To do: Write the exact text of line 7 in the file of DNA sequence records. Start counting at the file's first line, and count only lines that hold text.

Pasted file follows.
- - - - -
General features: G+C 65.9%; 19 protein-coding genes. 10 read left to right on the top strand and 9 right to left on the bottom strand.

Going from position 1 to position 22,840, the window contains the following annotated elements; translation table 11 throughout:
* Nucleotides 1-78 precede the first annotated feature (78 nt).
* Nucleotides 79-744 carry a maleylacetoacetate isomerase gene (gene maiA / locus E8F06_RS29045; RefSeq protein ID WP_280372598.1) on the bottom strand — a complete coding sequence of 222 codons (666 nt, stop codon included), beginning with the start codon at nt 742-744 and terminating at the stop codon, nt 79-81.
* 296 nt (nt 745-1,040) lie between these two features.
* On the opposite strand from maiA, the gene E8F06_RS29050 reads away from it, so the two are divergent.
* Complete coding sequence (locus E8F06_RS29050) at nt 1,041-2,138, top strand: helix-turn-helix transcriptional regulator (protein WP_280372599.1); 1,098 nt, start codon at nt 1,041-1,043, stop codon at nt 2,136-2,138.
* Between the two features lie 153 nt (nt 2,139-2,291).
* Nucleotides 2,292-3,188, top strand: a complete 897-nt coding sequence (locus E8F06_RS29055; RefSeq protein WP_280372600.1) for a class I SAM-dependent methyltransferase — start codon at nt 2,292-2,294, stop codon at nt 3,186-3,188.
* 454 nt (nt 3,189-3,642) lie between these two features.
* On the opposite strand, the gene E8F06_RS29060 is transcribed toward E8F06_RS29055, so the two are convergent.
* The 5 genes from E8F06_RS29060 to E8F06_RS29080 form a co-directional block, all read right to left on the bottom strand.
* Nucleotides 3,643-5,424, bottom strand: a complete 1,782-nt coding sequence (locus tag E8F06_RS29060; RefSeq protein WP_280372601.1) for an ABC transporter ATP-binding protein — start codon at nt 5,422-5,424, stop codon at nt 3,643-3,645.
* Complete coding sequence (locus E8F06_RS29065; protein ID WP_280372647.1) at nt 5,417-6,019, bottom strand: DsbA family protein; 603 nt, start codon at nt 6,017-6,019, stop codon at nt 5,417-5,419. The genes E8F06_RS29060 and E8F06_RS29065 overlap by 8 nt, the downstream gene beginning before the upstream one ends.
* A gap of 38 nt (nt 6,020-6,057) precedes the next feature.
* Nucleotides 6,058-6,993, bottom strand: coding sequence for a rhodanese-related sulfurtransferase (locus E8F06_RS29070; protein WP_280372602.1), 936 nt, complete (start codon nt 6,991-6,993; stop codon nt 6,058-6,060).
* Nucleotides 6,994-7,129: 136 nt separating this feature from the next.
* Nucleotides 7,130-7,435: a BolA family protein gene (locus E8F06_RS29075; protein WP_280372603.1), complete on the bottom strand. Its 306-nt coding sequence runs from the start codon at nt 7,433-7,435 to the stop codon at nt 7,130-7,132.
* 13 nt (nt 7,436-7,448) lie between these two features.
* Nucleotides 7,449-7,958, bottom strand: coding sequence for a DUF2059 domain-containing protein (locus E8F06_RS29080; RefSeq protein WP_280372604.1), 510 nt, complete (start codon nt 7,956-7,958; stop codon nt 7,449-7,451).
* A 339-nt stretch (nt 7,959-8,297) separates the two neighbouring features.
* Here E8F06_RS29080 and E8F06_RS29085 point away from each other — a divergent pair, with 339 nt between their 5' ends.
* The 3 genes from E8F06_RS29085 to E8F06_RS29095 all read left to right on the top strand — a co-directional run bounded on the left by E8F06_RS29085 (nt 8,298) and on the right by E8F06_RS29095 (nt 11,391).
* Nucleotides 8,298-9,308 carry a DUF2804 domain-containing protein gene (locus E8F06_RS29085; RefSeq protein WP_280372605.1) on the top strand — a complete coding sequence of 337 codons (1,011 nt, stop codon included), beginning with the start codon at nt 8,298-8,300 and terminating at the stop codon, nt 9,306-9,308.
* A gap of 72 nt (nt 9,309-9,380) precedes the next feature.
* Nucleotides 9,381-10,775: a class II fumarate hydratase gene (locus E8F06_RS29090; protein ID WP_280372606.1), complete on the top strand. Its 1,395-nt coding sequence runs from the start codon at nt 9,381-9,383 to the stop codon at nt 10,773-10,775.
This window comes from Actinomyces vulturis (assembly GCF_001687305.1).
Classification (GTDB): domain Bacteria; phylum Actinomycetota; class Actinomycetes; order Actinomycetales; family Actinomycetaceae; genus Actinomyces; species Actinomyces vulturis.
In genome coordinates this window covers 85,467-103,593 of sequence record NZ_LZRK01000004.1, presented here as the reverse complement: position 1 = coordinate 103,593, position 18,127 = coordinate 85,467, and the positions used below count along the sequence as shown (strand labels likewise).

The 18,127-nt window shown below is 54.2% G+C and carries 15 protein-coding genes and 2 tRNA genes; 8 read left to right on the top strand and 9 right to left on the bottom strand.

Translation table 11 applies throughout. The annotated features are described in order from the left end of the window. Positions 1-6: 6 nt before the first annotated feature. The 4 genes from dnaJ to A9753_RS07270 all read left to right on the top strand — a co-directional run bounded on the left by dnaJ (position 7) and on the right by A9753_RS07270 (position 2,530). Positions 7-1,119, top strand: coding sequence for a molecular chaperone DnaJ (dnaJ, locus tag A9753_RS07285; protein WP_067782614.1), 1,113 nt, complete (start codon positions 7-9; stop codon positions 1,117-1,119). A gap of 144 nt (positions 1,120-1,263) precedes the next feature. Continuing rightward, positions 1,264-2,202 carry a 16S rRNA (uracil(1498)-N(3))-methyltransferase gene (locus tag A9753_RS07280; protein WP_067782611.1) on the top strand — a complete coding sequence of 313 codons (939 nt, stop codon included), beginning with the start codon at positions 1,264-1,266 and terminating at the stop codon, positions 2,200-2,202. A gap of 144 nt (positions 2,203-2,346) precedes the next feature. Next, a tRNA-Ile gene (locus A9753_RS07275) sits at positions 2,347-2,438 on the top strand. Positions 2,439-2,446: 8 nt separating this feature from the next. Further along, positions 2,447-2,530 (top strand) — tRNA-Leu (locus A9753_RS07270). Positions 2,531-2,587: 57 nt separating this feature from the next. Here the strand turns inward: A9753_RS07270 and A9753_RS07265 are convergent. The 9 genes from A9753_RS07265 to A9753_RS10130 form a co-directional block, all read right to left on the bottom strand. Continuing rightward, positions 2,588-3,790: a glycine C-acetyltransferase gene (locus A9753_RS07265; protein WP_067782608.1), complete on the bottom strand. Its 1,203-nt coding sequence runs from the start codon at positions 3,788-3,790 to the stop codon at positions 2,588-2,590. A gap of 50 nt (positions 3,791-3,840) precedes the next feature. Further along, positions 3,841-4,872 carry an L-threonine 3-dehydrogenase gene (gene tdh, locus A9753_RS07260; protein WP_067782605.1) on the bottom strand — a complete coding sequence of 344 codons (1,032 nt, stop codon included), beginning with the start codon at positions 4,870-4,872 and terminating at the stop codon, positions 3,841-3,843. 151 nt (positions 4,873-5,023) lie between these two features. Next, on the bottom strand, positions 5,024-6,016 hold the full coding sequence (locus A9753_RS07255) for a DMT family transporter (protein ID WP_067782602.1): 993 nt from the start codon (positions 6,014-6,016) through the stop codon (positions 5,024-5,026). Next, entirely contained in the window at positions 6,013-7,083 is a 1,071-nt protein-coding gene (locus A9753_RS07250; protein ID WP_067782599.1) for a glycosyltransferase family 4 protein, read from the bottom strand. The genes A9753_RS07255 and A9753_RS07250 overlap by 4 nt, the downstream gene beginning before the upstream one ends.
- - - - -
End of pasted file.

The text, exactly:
* Complete coding sequence (locus E8F06_RS29050) at nt 1,041-2,138, top strand: helix-turn-helix transcriptional regulator (protein WP_280372599.1); 1,098 nt, start codon at nt 1,041-1,043, stop codon at nt 2,136-2,138.